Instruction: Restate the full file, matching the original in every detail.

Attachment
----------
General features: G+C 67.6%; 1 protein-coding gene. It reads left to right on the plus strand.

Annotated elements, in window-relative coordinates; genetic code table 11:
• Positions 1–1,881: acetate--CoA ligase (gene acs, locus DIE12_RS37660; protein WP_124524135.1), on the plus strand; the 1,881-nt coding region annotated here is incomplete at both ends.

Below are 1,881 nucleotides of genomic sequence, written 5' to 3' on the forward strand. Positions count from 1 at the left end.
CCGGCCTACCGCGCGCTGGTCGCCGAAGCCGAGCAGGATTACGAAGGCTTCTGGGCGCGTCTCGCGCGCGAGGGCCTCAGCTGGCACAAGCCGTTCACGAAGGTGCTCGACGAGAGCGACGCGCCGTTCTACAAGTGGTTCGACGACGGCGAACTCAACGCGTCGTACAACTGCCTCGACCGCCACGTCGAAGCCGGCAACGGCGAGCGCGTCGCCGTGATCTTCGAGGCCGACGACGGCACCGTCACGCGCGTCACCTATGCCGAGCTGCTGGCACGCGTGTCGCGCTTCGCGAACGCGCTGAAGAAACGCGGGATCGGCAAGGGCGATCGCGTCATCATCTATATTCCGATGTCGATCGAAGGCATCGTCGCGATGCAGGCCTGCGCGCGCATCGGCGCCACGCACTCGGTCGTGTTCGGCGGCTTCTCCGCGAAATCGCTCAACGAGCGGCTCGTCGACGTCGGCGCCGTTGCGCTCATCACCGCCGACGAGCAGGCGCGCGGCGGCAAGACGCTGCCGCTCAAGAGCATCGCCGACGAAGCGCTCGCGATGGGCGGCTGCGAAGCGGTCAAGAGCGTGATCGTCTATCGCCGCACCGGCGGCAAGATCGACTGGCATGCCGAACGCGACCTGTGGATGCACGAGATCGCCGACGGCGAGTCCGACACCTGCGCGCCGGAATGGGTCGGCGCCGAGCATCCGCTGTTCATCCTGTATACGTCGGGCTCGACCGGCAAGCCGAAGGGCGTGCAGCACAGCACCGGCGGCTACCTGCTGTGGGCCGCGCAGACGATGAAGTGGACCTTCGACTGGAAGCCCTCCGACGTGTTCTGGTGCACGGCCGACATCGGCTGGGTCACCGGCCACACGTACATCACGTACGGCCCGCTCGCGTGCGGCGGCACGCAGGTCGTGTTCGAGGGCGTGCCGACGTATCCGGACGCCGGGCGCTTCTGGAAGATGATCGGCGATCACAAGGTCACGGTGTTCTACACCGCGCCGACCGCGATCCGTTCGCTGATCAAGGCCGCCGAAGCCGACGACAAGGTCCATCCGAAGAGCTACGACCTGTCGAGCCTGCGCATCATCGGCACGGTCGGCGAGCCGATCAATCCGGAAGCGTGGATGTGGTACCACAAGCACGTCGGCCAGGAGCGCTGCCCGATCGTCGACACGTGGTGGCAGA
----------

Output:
General features: G+C 67.6%; 1 protein-coding gene. It reads left to right on the plus strand.

Annotated elements, in window-relative coordinates; genetic code table 11:
• Positions 1–1,881: acetate--CoA ligase (gene acs, locus DIE12_RS37660; protein WP_124524135.1), on the plus strand; the 1,881-nt coding region annotated here is incomplete at both ends.

Below are 1,881 nucleotides of genomic sequence, written 5' to 3' on the forward strand. Positions count from 1 at the left end.
CCGGCCTACCGCGCGCTGGTCGCCGAAGCCGAGCAGGATTACGAAGGCTTCTGGGCGCGTCTCGCGCGCGAGGGCCTCAGCTGGCACAAGCCGTTCACGAAGGTGCTCGACGAGAGCGACGCGCCGTTCTACAAGTGGTTCGACGACGGCGAACTCAACGCGTCGTACAACTGCCTCGACCGCCACGTCGAAGCCGGCAACGGCGAGCGCGTCGCCGTGATCTTCGAGGCCGACGACGGCACCGTCACGCGCGTCACCTATGCCGAGCTGCTGGCACGCGTGTCGCGCTTCGCGAACGCGCTGAAGAAACGCGGGATCGGCAAGGGCGATCGCGTCATCATCTATATTCCGATGTCGATCGAAGGCATCGTCGCGATGCAGGCCTGCGCGCGCATCGGCGCCACGCACTCGGTCGTGTTCGGCGGCTTCTCCGCGAAATCGCTCAACGAGCGGCTCGTCGACGTCGGCGCCGTTGCGCTCATCACCGCCGACGAGCAGGCGCGCGGCGGCAAGACGCTGCCGCTCAAGAGCATCGCCGACGAAGCGCTCGCGATGGGCGGCTGCGAAGCGGTCAAGAGCGTGATCGTCTATCGCCGCACCGGCGGCAAGATCGACTGGCATGCCGAACGCGACCTGTGGATGCACGAGATCGCCGACGGCGAGTCCGACACCTGCGCGCCGGAATGGGTCGGCGCCGAGCATCCGCTGTTCATCCTGTATACGTCGGGCTCGACCGGCAAGCCGAAGGGCGTGCAGCACAGCACCGGCGGCTACCTGCTGTGGGCCGCGCAGACGATGAAGTGGACCTTCGACTGGAAGCCCTCCGACGTGTTCTGGTGCACGGCCGACATCGGCTGGGTCACCGGCCACACGTACATCACGTACGGCCCGCTCGCGTGCGGCGGCACGCAGGTCGTGTTCGAGGGCGTGCCGACGTATCCGGACGCCGGGCGCTTCTGGAAGATGATCGGCGATCACAAGGTCACGGTGTTCTACACCGCGCCGACCGCGATCCGTTCGCTGATCAAGGCCGCCGAAGCCGACGACAAGGTCCATCCGAAGAGCTACGACCTGTCGAGCCTGCGCATCATCGGCACGGTCGGCGAGCCGATCAATCCGGAAGCGTGGATGTGGTACCACAAGCACGTCGGCCAGGAGCGCTGCCCGATCGTCGACACGTGGTGGCAGA